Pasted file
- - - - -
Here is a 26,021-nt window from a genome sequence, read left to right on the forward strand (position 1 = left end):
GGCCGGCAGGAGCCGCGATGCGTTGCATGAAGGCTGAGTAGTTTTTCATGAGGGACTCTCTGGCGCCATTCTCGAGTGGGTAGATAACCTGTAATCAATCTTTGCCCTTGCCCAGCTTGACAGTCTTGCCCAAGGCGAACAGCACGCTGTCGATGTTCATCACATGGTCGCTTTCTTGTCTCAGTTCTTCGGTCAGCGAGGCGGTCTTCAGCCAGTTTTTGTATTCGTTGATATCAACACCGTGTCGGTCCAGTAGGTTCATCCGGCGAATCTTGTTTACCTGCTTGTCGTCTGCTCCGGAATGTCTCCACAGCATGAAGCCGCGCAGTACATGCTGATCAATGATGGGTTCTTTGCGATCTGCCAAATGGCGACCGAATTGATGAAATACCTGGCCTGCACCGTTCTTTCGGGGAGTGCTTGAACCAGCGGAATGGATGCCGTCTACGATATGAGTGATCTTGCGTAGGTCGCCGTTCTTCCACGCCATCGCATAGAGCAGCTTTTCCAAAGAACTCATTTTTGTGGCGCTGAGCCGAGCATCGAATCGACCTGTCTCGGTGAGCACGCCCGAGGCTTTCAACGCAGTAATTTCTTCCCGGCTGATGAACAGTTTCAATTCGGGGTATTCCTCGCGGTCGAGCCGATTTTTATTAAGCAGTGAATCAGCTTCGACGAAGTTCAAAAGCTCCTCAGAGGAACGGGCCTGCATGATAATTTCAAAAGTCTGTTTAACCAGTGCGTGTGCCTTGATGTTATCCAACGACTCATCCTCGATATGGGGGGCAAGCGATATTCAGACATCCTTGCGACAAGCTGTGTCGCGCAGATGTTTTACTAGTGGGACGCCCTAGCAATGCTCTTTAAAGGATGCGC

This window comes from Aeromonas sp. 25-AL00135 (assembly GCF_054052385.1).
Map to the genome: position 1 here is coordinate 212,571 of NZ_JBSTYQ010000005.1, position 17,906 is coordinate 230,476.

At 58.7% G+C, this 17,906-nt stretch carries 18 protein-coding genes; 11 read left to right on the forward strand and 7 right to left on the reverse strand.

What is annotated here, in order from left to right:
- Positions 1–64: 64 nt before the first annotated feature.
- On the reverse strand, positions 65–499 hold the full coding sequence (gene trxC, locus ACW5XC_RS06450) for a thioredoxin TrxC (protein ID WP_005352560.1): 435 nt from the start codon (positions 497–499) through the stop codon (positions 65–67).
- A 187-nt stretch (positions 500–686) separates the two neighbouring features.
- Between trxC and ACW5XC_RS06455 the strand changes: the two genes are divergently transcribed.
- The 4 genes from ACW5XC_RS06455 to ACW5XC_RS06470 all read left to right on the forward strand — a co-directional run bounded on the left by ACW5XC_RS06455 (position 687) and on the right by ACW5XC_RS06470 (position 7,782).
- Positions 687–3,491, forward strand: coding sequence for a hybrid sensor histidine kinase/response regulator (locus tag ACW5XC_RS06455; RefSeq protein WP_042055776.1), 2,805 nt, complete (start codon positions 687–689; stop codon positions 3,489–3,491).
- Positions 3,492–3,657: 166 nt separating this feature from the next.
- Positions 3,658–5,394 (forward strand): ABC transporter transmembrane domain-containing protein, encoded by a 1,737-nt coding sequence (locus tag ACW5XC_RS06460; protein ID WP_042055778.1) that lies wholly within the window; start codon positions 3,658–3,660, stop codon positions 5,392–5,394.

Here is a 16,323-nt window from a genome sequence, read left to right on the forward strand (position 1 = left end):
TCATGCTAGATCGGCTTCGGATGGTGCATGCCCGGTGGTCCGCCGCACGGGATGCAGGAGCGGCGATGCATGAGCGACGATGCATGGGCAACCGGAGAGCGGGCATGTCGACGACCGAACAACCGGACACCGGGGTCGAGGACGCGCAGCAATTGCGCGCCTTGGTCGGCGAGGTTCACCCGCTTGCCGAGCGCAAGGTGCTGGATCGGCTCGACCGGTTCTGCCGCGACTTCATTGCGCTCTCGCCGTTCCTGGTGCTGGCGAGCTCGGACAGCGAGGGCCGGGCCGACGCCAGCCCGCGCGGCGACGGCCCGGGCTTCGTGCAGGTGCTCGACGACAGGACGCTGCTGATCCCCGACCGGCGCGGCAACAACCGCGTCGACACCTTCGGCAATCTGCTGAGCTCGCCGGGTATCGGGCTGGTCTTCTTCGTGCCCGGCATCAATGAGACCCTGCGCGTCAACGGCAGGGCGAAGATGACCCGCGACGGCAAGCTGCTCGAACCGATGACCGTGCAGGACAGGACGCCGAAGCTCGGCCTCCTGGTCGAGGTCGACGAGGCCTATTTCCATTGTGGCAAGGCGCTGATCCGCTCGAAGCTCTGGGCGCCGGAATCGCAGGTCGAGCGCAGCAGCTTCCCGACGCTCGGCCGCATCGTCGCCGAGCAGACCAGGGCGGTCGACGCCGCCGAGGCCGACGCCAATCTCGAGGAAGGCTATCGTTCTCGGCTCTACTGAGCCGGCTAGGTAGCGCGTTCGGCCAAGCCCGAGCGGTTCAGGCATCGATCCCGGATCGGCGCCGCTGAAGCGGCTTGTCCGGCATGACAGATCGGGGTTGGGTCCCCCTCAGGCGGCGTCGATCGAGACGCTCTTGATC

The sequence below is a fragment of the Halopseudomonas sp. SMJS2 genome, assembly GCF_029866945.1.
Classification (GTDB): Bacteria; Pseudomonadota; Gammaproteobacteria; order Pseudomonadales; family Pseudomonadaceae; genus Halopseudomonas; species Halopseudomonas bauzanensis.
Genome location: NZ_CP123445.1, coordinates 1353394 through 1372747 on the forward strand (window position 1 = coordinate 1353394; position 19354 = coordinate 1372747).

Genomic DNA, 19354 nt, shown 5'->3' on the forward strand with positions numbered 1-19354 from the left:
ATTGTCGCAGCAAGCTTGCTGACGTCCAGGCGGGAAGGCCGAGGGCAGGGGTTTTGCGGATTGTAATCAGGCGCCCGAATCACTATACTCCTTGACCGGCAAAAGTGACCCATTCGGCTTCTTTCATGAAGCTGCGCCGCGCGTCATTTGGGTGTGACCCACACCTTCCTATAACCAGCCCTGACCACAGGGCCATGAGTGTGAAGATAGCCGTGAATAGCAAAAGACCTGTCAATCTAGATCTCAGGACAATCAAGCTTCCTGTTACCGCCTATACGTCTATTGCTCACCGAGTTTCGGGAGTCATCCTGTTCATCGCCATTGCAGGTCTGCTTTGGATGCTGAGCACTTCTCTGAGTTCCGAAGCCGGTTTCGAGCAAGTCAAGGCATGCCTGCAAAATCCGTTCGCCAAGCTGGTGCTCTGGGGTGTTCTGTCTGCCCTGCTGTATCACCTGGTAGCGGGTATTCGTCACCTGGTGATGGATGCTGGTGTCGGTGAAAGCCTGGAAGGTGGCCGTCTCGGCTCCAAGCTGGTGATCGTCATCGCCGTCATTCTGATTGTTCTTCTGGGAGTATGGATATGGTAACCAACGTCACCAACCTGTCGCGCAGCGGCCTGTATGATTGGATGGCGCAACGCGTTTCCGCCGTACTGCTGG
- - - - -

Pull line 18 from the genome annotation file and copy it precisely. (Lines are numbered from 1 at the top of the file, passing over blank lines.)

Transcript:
Classification (GTDB): Bacteria; Pseudomonadota; Gammaproteobacteria; order Pseudomonadales; family Pseudomonadaceae; genus Halopseudomonas; species Halopseudomonas bauzanensis.